This article was originally posted on the Toyota blog on 28th March 2023. The article is substantially unchanged but I have modified it a little to suit the UK market.
Driving forklifts up and down slopes, inclines, and ramps is a day-to-day activity required in many facilities. The task of moving loads on these obstacles should always be approached with caution and only performed by operators who have trained to do so. To help you better understand safety concerns with ramps, it’s useful to measure the grade of the incline.
A ramp, slope, or incline is defined as an angle that exceeds 10 percent. Calculating the incline of the ramp will require knowledge of how high the ramp rises and how far it runs, as defined by the model shown here.
The grade of the ramp or slope is calculated by dividing the rise by the run. In the above example, the rise of 5 ft. divided by the run of 25 ft. results in a 20% grade.
Specific precautions are required when driving forklifts on ramps with grades over 10%. Loaded forklifts must be driven with the load pointed up the ramp (good standard practice is to ALWAYS drive with the load pointed up the ramp or slope). Raise levels should be limited to the minimum height necessary for ground clearance. Forklifts must be able to safely stop on the ramp or slope, according to model specifications provided by your manufacturer.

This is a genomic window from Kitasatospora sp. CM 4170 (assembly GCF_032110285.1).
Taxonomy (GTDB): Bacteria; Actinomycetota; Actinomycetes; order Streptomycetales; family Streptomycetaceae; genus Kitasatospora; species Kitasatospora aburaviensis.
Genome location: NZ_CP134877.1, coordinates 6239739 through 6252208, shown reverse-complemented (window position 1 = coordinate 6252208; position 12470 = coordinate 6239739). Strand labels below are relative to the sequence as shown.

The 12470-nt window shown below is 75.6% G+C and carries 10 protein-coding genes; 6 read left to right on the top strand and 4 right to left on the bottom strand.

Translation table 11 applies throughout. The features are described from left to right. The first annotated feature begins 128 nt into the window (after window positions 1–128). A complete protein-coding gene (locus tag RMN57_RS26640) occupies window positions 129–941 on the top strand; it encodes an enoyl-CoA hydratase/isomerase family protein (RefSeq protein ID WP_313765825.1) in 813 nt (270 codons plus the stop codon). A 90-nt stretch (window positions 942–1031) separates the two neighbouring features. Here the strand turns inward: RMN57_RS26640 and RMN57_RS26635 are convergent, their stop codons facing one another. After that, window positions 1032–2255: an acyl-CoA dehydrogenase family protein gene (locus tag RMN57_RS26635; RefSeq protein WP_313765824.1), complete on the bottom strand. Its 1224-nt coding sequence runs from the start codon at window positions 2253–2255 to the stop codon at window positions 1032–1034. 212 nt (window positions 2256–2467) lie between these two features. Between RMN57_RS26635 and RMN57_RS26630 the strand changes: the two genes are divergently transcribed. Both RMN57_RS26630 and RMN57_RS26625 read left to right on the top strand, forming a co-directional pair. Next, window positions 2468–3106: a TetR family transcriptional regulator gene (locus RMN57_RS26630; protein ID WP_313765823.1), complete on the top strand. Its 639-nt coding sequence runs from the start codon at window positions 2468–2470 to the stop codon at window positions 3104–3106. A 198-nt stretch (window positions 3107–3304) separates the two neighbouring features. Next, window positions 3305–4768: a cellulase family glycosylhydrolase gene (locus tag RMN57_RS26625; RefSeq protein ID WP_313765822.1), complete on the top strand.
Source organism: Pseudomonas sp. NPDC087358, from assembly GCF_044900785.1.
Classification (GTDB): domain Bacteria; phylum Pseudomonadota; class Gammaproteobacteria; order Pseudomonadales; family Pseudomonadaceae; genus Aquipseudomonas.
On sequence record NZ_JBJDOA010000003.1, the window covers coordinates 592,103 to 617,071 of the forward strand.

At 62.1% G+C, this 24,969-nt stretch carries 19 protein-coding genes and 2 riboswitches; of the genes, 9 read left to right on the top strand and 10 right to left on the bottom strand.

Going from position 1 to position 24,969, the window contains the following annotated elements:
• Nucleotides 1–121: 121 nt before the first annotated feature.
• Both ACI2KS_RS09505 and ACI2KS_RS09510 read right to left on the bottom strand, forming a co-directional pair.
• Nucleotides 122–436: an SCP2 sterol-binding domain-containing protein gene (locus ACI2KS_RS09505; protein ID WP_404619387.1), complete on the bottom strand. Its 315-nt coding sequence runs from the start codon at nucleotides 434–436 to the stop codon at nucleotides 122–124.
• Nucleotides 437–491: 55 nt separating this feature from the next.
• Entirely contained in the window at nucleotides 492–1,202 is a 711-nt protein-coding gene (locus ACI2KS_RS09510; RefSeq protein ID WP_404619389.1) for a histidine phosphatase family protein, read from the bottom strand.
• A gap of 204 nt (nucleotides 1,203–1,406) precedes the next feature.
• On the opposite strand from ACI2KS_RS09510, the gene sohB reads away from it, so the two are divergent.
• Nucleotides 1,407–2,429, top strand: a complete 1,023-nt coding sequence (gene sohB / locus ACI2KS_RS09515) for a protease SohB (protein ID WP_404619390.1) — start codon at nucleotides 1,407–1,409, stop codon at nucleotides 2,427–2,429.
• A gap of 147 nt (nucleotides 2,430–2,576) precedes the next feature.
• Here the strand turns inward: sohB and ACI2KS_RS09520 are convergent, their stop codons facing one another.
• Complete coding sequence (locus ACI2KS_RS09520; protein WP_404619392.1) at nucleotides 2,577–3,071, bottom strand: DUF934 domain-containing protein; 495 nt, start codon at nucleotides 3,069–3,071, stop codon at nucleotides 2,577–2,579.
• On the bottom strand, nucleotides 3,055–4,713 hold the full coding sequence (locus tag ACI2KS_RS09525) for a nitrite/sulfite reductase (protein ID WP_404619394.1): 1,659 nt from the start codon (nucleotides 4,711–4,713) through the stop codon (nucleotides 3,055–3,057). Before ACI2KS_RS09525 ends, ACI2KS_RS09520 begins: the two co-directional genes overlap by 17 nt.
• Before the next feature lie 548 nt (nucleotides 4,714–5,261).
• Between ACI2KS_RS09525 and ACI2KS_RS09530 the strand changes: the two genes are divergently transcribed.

Familiarize yourself with these guidelines which are critical for operators who are required to navigate such obstacles. Among the key recommendations are:
See also: Information on covering the use of forklift trucks on slopes starting at this slide on my forklift training course.
Disclaimer. The legislative information contained on this web site is my interpretation of the law based on many years in the health and safety business. A definitive interpretation can only be given by the courts. I will therefore not be held responsible for any accident/incident/prosecution arising as a consequence of anyone using any information obtained from this web site.
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